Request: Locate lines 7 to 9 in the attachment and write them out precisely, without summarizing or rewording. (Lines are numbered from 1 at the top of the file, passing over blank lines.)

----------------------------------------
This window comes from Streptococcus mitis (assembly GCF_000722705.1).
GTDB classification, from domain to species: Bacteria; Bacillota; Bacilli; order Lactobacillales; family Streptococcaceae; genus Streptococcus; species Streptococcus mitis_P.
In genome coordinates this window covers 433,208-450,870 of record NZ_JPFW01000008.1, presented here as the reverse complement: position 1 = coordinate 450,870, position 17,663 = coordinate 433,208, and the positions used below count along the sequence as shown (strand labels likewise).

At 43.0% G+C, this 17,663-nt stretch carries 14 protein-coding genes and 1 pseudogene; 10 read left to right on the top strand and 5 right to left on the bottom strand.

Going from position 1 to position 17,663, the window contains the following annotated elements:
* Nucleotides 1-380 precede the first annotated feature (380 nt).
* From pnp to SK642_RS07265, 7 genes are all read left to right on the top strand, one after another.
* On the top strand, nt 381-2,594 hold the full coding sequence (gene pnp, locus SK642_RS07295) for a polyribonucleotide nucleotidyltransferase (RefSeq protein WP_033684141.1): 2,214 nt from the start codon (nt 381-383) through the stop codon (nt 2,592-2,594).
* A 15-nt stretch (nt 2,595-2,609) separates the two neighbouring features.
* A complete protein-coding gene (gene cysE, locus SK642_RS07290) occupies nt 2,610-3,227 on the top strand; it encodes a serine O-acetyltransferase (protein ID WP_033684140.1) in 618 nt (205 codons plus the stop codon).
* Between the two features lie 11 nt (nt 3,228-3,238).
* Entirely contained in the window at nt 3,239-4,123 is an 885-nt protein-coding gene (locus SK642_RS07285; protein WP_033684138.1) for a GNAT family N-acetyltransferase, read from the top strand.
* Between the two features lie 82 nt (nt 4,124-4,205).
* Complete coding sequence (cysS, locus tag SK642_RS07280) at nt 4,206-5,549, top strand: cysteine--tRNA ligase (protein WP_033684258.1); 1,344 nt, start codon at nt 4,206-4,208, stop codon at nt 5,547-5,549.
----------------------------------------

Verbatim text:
* From pnp to SK642_RS07265, 7 genes are all read left to right on the top strand, one after another.
* On the top strand, nt 381-2,594 hold the full coding sequence (gene pnp, locus SK642_RS07295) for a polyribonucleotide nucleotidyltransferase (RefSeq protein WP_033684141.1): 2,214 nt from the start codon (nt 381-383) through the stop codon (nt 2,592-2,594).
* A 15-nt stretch (nt 2,595-2,609) separates the two neighbouring features.